SCOTLAND’s college support workers are demanding a four-day working week and a pay increase as part of proposals put forward by unions for staff to return to their jobs in the “new normal”.

Proposals put forward by Unison in collaboration with the GMB and Unite the Union Scotland, seen by The Herald, include payments for home working to be handed over to staff, backdated to include the lockdown and a £1,100 flat rate increase on all salary points from September 2020.

The demands come as newly-qualified teachers have written to the Scottish Government to offer their services to help schools re-opening as an SNP former minister has labelled the plans “absolutely unacceptable”.

Scotland’s colleges are facing losing millions of pounds in revenue during the Covid-19 pandemic – but union bosses insist the new arrangements take into account realistic living costs and a fair deal in adapting to life as the country emerges from the crisis, with social distancing still likely to be in place.

Union leaders want a four-day working week “at no loss of earnings”, based on a 32-hour week. There are also calls for an “urgent joint working group” to be set up to agree funding to support the mental health and wellbeing of staff – as well as green travel schemes for workers to take advantage of loans to buy bicycles.

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The unions have also proposed “levelling of annual leave entitlement for all colleges to 49 days” and a payment of a £500 allowance to all first aiders.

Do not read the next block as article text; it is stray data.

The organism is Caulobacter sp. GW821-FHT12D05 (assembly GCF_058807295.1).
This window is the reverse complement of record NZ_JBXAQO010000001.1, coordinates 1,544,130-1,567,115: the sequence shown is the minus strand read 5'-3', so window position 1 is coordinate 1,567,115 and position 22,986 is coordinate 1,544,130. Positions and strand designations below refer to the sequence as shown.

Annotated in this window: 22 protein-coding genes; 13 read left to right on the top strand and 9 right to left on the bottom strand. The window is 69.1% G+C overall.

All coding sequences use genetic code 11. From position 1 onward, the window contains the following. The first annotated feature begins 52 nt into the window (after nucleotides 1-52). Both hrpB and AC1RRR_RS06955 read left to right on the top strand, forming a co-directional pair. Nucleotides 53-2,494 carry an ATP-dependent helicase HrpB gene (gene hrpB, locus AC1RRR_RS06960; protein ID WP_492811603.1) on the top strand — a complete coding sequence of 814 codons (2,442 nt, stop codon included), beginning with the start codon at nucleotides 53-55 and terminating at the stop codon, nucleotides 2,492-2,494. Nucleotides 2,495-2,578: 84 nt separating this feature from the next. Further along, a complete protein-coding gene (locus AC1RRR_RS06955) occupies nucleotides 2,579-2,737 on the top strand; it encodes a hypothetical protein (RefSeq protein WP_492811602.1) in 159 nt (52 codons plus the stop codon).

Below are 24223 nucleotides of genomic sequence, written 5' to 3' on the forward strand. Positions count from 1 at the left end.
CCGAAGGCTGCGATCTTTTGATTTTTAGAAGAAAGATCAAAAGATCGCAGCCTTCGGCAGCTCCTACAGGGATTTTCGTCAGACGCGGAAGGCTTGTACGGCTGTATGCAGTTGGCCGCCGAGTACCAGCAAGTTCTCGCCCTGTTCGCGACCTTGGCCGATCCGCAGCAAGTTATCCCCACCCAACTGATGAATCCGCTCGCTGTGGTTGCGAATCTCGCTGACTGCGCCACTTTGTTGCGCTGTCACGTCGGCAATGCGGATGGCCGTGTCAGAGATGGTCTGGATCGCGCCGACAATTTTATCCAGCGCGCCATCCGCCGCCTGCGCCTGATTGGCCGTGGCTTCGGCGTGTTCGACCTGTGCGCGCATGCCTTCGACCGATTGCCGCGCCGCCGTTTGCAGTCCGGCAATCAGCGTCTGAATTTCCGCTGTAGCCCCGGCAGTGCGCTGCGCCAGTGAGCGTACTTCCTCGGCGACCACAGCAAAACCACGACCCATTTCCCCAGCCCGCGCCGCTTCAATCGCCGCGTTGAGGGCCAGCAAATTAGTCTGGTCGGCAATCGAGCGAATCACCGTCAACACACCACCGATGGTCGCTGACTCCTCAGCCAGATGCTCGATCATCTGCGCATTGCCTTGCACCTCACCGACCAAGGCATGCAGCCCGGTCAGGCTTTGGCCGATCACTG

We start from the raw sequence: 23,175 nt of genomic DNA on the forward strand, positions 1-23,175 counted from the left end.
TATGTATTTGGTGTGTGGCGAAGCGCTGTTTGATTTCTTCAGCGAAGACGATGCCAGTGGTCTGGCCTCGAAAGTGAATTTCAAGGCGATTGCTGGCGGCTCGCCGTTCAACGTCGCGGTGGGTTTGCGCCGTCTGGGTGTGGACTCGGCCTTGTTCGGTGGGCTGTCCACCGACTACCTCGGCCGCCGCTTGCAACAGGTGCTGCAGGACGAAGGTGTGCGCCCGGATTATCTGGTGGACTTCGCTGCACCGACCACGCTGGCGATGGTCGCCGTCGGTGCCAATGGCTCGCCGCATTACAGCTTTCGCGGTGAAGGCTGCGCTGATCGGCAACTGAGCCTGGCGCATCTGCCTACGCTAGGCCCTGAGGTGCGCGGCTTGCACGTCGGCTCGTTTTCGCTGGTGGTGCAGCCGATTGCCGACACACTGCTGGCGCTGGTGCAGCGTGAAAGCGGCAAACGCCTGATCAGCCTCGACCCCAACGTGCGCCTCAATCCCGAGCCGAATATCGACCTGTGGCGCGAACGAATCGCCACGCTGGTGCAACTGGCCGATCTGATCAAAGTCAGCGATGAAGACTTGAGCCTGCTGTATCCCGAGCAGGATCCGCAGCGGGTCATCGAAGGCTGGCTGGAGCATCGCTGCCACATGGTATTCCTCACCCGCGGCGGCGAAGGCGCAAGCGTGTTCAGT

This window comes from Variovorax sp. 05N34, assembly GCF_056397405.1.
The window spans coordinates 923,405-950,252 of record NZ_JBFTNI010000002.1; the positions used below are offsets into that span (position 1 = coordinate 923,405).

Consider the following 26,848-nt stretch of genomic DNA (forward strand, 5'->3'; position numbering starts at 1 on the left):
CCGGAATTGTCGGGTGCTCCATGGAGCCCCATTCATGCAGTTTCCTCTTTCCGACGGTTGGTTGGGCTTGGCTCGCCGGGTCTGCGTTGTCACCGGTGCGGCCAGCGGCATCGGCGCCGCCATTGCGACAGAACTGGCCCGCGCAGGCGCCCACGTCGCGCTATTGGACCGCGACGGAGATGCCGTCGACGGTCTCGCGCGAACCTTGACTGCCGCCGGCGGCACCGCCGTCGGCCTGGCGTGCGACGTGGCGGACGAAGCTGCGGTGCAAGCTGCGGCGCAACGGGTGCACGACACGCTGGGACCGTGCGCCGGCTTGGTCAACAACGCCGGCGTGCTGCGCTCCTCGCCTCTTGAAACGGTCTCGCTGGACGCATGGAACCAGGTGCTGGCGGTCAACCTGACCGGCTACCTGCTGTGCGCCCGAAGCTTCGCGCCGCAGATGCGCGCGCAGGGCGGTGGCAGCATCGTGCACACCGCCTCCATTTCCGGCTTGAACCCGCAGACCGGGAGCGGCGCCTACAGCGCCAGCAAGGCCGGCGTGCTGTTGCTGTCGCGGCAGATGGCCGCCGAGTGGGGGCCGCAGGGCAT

But one of the biggest asks in the plans is a £1,100 salary increase to take affect by September.

In 2018, unions struck a deal for a two-and-a-half year pay agreement with Colleges Scotland’s employers association – which saw pay rise by at least £1,600 over the 29-month period.

Chris Greenshields, branch secretary of the Unison Scotland further education branch, said: "Unison is keen to secure a fair cash pay settlement for professional and support staff in colleges after years of suppression of wages.

“Additionally though we are keen to be innovative and to change working practices to reflect new ways of viewing work-life balance, productivity, green travel to work schemes.

“We hope that the further education employers will engage us in serious discussions on implementing these measures for introduction in the new academic year. This approach will benefit employers, staff, students and wider society."